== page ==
What’s that game I saw in a k-drama about? No matter how many times we see them, we find it difficult to identify when it is about Yutnori (윷놀이), Gonggi (공기) or Ddakji (딱지); however, language and culture shouldn’t be a barrier to understanding what these almost essential games are about in every Korean house.
There are certain traditional games that are part of our history and although the years pass, these remain as a tool to continue sharing with each other and creating new memories. Many of us are not sure how, but when it comes the time to do something entertaining with the family, without using technological devices, these activities are perfect.
Strange as it may seem to us, many times people with whom we do not share nationality, do not have the slightest idea of how these games work. The same goes for us when we repeatedly see Koreans playing Yutnori (윷놀이), Gonggi (공기), or Ddakji (딱지); but good news! The time has finally come to understand how each of these games work, so that we can now get excited and not limit our understanding.
First, there is the Yutnori (윷놀이), which consists of a square board crossed by two diagonals, the diagonal lines have 7 squares, while those on the sides have 5, including the one in the middle. The chips always move forward, but it is up to the player if he goes the long way or the short way, and once they return to the starting place, the player or team will earn a point.
As for the movements, these are decided by throwing four sticks into the air, which have on one side marks (cross), and on the other side nothing (face). When a single stick falls on the side of the face it is a do (도), which symbolizes the pig and gives a move. If two sticks fall on the side of the face, it is a gae (개), which symbolizes a dog and gives 2 moves. With three sticks falling on the side of the face, you get in geol (걸), which is equivalent to lamb and gives three moves. When the four sticks fall on the side if the face, it is a yut (윷), which symbolizes the cow, gives four moves and the opportunity to hit it again. Lastly, if the four sticks fall on the side that has crosses, they are a mo (모), which represents the horse and gives five moves plus an additional turn.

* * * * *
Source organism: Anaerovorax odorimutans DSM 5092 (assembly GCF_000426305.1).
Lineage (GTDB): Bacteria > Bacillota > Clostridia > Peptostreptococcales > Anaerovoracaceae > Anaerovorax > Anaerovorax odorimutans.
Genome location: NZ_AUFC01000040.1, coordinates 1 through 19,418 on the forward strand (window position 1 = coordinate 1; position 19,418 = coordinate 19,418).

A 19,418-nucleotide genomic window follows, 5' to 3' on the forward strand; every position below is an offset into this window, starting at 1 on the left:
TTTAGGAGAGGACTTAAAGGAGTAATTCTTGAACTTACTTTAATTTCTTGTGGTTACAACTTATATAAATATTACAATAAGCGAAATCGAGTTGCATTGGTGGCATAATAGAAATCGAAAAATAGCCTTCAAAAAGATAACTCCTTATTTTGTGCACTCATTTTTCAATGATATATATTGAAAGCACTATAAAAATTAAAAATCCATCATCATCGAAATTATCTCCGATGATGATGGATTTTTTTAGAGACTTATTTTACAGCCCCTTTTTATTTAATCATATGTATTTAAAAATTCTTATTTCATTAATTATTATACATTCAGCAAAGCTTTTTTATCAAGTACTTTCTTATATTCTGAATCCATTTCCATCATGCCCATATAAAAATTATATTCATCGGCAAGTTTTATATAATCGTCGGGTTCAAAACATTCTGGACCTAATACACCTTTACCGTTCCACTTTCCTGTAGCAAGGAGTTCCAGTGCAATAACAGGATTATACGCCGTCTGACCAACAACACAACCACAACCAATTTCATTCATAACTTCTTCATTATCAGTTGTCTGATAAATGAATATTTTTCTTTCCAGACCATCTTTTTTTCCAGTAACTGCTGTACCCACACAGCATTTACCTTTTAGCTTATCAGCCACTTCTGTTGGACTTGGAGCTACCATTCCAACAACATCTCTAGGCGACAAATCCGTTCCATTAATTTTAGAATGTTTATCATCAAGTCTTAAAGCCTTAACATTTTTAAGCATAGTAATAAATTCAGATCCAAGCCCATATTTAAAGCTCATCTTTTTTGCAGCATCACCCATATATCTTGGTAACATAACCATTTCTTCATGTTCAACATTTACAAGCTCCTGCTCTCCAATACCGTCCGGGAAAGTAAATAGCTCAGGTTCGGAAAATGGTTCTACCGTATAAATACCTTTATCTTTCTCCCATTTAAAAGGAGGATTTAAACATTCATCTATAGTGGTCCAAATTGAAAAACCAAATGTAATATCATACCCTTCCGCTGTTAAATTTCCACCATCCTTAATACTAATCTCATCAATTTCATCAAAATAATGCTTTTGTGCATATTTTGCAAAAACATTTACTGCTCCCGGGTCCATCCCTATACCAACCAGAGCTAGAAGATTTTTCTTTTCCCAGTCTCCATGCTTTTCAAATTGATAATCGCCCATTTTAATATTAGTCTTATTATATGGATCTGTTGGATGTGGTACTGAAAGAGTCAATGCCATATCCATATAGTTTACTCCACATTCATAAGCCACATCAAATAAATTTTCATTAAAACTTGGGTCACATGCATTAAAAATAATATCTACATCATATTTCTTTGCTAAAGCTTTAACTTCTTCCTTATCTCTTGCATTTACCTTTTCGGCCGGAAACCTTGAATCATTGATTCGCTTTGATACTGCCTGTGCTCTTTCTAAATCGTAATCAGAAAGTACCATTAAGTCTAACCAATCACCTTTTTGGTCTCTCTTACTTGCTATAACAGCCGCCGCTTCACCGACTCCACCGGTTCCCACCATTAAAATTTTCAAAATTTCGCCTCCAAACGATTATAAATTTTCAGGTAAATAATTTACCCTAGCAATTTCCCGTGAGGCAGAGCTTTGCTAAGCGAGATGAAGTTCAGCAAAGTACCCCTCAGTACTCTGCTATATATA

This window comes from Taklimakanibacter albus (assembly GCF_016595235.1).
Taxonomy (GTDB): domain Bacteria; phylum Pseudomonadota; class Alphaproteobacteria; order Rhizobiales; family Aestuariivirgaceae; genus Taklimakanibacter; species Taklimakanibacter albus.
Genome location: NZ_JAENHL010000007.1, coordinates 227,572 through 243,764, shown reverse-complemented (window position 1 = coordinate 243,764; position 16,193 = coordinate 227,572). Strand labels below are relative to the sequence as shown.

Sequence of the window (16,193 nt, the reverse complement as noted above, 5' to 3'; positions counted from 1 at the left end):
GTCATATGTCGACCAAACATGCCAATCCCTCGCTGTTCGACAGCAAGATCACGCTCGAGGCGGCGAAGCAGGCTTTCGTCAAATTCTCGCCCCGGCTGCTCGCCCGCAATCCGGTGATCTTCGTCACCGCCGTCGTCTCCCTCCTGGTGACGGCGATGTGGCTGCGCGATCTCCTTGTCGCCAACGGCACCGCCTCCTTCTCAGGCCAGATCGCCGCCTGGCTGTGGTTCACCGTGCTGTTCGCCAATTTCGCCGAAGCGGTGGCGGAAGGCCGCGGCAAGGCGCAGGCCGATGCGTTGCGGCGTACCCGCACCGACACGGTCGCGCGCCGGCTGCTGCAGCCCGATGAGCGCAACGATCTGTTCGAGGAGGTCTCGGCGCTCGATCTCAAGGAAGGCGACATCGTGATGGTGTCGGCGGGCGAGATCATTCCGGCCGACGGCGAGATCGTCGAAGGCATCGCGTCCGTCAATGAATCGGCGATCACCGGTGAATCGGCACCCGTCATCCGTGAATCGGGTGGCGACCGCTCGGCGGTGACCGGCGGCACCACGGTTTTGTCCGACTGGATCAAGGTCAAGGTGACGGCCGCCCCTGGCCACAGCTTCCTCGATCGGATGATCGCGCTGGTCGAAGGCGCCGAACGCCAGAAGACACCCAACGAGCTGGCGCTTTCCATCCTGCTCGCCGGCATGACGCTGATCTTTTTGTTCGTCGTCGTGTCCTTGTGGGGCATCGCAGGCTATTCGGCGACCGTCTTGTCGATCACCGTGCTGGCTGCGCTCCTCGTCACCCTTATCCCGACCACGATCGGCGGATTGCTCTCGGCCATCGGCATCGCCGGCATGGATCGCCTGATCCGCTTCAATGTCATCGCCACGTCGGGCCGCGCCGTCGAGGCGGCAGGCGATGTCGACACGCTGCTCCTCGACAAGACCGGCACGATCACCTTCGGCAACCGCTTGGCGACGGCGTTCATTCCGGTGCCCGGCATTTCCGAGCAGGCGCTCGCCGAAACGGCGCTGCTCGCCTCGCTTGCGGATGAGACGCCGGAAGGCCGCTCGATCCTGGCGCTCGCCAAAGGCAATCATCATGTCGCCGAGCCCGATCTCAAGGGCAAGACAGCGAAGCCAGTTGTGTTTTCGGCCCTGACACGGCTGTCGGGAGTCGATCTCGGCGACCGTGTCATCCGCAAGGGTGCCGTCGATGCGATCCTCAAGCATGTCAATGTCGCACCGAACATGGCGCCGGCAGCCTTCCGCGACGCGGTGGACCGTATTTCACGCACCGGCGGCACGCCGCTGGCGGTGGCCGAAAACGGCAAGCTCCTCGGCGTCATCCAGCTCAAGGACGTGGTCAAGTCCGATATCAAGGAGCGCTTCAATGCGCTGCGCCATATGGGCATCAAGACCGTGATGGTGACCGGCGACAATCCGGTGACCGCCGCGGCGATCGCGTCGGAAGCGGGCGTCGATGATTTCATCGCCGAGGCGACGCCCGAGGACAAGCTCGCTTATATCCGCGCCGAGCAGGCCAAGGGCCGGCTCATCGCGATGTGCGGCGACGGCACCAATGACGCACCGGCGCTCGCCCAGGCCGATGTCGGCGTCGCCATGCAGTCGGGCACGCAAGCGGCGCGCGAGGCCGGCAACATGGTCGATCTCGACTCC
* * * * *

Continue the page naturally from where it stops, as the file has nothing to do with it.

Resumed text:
Now, let’s talk about Gonggi (공기), it’s a little easier to understand. Initially, the game pieces are spread on the floor, each player must try with one hand to collect one of the pieces that are on the floor while with the same hand throws another up and collects it. If these pieces touch the floor, the player loses his turn. The pieces you collect mutb be kept in your hand, making the game more difficult. In the end, the winner will be the one who can collect the most pieces or, by default, all of them.
Finally, we have the Ddakji (딱지). For this game, we must fold square origami papers, no matter their size if it is square at the end of the folds. Once the square is ready, the team selects a player who will be the shooter. The objective is to throw your piece over the other team’s piece, which will be on the floor, and to turn it over. It seems simple, but you must have a lot of strength and precision to achieve it.
Now that you know more, don’t you think a traditional game is much more than using a piece? It’s one of the many ways we can continue to share special moments.
Written by: Sara Varon
Edited by: Laura Fino